Margaret Eleanor Theodora Addison was born in 1868 in Horning's Mills, Ontario. She graduated from Victoria College in 1889 with a B.A. After graduation, she taught in high schools and at the Ontario Ladies' College in Whitby. In 1900 she travelled to Europe to study educational methods and was inspired by women's higher education there, particularly with the sense of college life that women students had; made possible through ensuring that they had space on campuses, something that Victoria College had lacked when Addison had attended. Back in Toronto, one of her goals to make a residence for women at Victoria had become a reality. Annesley Hall, the first women's residence was opening in 1903 and Addison had been asked by Mrs. Burwash, the President of the Victoria Women's Residence and Educational Association (later the V.W.A), to serve as Dean of Annesley Hall. In 1920, she was appointed as and Dean of Women at Victoria University, to reflect that not all women lived on campus. She served in this role until 1931 when she retired. Addison was also involved with the International Y.W.C.A., the Student Christian Movement, and the University Club. Margaret Addison died in 1940.

Aird, John Black

  • Person

Chancellor of the University of Toronto.

Aitken, William Ewart Maurice

  • Person

William Ewart Maurice Aitken, B.A. (University College, 1908), M.A., 1909, was head of the department of English at Western Branch Technical School, Toronto, from 1928 to 1931, when he resigned to take up an appointment at the Normal School in the city.

Albert College (Belleville, Ont.)

Albert College was established as Belleville Seminary in 1857. Its name was changed to Albert College in 1866, and when it later affiliated with Victoria University in 1884, it gave up its right to grant degrees.

Aldeburgh Connection

The Aldeburgh Connection was founded in 1982 by pianists Stephen Ralls and Bruce Ubukata. Former faculty members, pianists, and coaches at the Britten-Pears School in Aldeburgh, England, Ralls and Ubukata moved to Toronto in 1978 for positions at the Faculty of Music, University of Toronto.

Starting in 1982, Ralls and Ubukata developed a Sunday afternoon vocal and piano concert series in Walter Hall that featured leading Canadian singers. The Aldeburgh Connection was officially formed as an organization and registered charity in 1986 under the name “The Aldeburgh Connection Concert Society.” Their founding patron was Sir Peter Pears, and Ralls and Ubukata were co-artistic directors.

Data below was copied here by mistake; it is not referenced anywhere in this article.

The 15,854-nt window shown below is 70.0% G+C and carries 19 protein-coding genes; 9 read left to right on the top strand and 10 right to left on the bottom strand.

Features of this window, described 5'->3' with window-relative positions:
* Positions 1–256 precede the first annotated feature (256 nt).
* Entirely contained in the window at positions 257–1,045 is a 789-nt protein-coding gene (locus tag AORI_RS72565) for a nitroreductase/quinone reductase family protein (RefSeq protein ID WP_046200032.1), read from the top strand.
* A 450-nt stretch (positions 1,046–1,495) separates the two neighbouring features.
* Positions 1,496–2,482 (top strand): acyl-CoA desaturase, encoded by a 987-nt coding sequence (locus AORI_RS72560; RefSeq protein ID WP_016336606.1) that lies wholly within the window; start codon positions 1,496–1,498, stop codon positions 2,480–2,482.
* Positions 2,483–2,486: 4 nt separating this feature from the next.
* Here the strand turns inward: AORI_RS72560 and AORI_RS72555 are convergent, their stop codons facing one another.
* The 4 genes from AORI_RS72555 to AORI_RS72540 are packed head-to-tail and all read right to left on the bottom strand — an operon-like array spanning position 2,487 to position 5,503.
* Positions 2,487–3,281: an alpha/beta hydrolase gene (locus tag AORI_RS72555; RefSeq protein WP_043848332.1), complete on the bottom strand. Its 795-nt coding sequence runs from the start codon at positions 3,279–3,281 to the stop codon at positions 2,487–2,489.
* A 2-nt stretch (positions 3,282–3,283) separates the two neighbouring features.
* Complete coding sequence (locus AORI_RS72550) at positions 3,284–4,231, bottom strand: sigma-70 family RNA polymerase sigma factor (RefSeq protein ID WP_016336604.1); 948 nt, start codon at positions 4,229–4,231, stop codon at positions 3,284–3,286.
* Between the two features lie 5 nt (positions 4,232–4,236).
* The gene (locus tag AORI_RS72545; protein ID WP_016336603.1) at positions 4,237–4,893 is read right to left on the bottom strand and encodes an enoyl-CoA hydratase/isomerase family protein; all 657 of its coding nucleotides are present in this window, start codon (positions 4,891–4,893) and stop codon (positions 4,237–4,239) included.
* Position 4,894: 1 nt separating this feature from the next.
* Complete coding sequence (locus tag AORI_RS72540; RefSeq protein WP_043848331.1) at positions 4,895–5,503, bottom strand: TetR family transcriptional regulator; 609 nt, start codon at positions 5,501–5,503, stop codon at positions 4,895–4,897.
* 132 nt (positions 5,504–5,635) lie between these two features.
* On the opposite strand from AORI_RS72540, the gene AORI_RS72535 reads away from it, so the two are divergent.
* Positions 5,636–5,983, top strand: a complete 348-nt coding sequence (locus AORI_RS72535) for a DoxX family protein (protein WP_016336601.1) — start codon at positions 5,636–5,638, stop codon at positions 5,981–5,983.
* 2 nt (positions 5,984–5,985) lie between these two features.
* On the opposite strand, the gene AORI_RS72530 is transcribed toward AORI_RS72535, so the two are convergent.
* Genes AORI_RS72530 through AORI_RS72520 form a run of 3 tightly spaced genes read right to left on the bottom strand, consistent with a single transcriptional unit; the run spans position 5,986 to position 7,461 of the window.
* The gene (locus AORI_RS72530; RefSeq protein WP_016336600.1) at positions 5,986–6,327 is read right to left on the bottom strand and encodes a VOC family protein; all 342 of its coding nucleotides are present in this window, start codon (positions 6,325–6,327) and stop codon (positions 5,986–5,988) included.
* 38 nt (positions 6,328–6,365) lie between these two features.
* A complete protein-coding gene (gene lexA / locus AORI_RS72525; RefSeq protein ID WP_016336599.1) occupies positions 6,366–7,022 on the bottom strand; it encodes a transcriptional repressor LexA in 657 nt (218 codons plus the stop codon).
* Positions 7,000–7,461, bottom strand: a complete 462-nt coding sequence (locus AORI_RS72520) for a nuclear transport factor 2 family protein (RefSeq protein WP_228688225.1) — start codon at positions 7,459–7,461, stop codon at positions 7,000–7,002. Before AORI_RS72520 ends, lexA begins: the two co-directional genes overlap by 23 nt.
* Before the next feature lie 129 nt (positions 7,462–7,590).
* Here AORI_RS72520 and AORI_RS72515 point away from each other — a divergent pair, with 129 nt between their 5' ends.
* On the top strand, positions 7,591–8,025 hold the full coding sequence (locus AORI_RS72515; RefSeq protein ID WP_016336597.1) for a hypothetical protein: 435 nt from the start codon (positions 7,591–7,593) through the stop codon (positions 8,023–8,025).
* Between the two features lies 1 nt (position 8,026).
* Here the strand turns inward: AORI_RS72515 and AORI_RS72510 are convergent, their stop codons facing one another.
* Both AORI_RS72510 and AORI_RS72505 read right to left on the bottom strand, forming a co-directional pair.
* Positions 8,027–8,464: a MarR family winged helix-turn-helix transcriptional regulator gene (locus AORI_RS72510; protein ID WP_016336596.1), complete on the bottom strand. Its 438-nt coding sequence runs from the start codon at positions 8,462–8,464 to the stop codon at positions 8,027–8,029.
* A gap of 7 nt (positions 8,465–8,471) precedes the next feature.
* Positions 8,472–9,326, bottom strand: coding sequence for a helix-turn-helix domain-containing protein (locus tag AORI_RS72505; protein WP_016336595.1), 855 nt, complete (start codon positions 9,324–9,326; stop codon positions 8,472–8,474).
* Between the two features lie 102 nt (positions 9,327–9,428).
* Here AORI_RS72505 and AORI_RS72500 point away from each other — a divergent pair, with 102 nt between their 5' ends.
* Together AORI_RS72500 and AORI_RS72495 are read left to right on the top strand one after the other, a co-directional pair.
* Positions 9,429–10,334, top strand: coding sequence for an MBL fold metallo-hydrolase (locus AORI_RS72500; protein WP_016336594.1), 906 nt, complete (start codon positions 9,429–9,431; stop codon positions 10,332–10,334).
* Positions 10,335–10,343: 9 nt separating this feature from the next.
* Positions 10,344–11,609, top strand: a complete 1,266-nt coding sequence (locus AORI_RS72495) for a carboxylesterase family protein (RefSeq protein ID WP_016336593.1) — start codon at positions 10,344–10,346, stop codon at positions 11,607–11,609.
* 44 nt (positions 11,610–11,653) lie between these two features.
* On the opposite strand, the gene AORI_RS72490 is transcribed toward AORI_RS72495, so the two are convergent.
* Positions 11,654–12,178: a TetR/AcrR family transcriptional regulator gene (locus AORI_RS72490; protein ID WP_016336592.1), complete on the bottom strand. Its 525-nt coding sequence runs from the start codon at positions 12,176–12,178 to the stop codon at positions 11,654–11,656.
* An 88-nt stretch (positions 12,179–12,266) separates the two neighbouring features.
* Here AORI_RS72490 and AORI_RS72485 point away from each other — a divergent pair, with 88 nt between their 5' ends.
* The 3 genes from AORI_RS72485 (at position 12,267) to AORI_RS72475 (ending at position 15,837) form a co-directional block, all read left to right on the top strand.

Each concert in the Sunday afternoon series was based on a theme (musical, literary, or a historical character or period) and integrated music and narration, based on letters, diaries, newspapers, and poetry. In addition to this concert series, which ran from 1982 until 2013, the Aldeburgh Connection also produced a recital series (1993-2013), featuring complete song cycles without a narrative framework; and, the Young Artists Recitals series (1998-2011), renamed the Discovery Series in 2006. The Discovery Series consisted of two recitals per season and featured vocal and opera students from the University of Toronto. Following the success of three annual concerts in Bayfield, Ontario (2004-2006), the Aldeburgh Connection also established the Bayfield Festival of Song (2007-2012), which included masterclasses and concerts. Starting in 2009, they added a tour of Huron and Perth elementary schools to the festival. Ralls and Ubukata also performed with the Aldeburgh Connection at various venues in North America and in the United Kingdom, including two appearances at the Aldeburgh Festival in Suffolk, England (1988 and 1992).

The Aldeburgh Connection regularly commissioned new works by Canadian composers, including John Beckwith, Roger Bergs, John Greer, Derek Holman, Gary Kulesha, James Rolfe, Erik Ross, Harry Somers, and Timothy Sullivan. They also released seven CDs, including the 2008 Judo-nominated Schubert among Friends, with Gillian Keith (soprano), Colin Ainsworth and Michael Schade (tenors), and Gerald Finley (baritone). In 2013, Ralls and Ubukata were both named members of the Order of Canada.

Alert Music

  • 2005.006
  • Corporate body
  • 1984-2006

Alert Music was founded in 1984 by Toronto’s W. Tom Berry and Montreal’s Marc Durand. From 1975-1983, Berry had been managing director at Anthem Records whose roster included Rush, Max Webster and Bob and Doug Mackenzie. Durand was the manager and producer of the Montreal rock band Men Without Hats. Alert’s mission was to create a unique label that could bridge the “two solitudes” of Canada, hopefully turning regional hits into national ones; the Toronto office would sign English language artists that the Montreal office would attempt to promote in French Canada, and vice versa. The Montreal office immediately signed The Box, while the Toronto office signed Kim Mitchell (who had recently begun a solo career).